It's hard work, but Leyland enjoys All-Star Games

It's hard work, but Leyland enjoys All-Star Games

It's hard work, but Leyland enjoys All-Star Games
ST. PETERSBURG -- Jim Leyland never played a game in the big leagues, let alone an All-Star Game. His only memories were the games he coached or managed. They were a labor of love, he said, but they were a lot of work.

"The All-Star Game is one of the greatest honors in the world, and it's one of the biggest pains to manage, if you want to know the truth," Leyland said. "But it's such an honor, and you're there for the right reasons. It means you were in the World Series, so I don't want to downplay it. But it can be a real tough game to manage, because you want to get everybody in, you want to get every uniform out there, you want to get every kid in that made it. And it just doesn't always work that way."

It's a balancing act, one that Leyland learned all too well when he managed in 2007, the year after the Tigers went to the World Series. He had a handful of players from his Tigers team that won the American League pennant, earning him his spot to manage the All-Stars, and he was happy to play them. But he was also mindful of the players on other teams who made it, especially the first-timers.

All-Star Memories
All-Star Game home

At the same time, however, he was mindful of the lessons learned in 2002, when the Midsummer Classic ended in a 7-7 tie, because the two sides used up all their players.

The result for Leyland was a stressful balancing act. The broadcast spent much of the ninth inning showing Leyland anxiously standing at the top of the dugout while the National League All-Stars, managed by Leyland's good friend Tony La Russa, rallied from a three-run deficit to have a chance to tie it.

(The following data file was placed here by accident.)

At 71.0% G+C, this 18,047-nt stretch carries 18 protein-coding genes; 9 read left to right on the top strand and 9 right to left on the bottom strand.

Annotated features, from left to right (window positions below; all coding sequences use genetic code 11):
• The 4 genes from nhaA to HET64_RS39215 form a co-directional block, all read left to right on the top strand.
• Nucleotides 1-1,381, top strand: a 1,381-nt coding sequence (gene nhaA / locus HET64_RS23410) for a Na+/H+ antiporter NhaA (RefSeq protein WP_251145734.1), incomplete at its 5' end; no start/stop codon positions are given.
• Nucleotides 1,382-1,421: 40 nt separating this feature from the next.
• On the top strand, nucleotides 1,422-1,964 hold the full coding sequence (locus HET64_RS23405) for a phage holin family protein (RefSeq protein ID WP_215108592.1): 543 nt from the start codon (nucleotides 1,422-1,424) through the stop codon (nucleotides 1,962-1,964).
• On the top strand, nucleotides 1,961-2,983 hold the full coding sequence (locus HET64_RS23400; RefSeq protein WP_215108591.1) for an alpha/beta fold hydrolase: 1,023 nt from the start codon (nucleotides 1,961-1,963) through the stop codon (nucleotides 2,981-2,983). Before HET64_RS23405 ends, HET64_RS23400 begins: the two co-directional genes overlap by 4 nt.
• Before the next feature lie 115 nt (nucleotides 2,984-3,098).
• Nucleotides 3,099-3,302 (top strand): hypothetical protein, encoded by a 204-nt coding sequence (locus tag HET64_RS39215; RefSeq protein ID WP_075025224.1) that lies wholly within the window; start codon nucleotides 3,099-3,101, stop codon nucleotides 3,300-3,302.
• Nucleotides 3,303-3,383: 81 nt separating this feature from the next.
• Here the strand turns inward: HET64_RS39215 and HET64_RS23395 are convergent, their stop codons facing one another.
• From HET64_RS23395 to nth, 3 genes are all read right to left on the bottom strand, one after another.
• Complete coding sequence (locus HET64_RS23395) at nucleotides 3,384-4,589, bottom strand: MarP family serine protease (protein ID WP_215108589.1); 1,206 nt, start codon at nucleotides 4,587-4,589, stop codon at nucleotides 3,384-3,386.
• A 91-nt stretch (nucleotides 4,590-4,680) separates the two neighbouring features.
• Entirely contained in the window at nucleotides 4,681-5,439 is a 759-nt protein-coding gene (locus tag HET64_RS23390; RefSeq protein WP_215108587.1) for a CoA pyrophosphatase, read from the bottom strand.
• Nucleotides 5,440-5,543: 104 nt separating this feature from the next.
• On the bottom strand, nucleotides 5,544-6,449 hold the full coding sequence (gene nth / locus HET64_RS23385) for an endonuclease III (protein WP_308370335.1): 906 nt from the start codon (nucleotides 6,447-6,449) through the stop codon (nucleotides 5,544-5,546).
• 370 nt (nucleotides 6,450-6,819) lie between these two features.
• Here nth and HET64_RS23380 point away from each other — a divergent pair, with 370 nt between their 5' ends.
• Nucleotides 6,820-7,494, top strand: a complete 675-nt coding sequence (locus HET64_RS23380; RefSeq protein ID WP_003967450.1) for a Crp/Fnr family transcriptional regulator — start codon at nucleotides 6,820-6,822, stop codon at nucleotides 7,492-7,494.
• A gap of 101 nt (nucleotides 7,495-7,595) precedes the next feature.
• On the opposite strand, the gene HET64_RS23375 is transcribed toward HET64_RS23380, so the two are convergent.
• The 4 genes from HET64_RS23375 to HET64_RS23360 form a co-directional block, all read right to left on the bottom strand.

It ended a long process of preparation for Leyland, who spent much of the season's first half tracking statistics and following potential candidates he might have to choose for the bench or the pitching staff.

The Junior Circuit held on for a 5-4 victory, and Leyland could finally stop holding his breath. A year later, he was coaching on Terry Francona's staff as an honor to his friend, but he was sweating like a manager when the 2008 Midsummer Classic labored through 15 innings. When the AL finally pulled out a 4-3 win, Leyland could be seen celebrating with Francona, both of them relieved.

Leyland was able to accomplish some things he wanted. For one thing, he recalled this week, he was able to recognize some of the best middle relievers in the game by putting a handful of them on the All-Star Final Vote ballot. Red Sox left-hander Hideki Okajima won it.

"The year I managed, I had five guys that were all relievers who weren't closers, because I think those guys never get the credit," Leyland remembered earlier this week. "I took them all, because I really studied it and I really put a lot of thought into it and I did a lot of research on it. I had guys looking into numbers on a consistent basis. I really put a lot of time into it, and I felt like those guys should be recognized.

"I don't think an All-Star Game should be played necessarily without some of the best setup guys in all of baseball. Why shouldn't they get a chance?"

The 2012 All-Star Game will be played at Kauffman Stadium in Kansas City on Tuesday, July 10. Come to for extensive online coverage of the All-Star Week festivities.

The 83rd All-Star Game will be televised nationally by FOX Sports, in Canada by Rogers Sportsnet and RDS, and worldwide by partners in more than 200 countries via MLB International's independent feed. ESPN Radio and ESPN Radio Deportes will provide national radio coverage of the All-Star Game. MLB Network and Sirius XM will also provide comprehensive All-Star Week coverage. For more information, please visit or

Jason Beck is a reporter for Read Beck's Blog and follow him on Twitter @beckjason. This story was not subject to the approval of Major League Baseball or its clubs.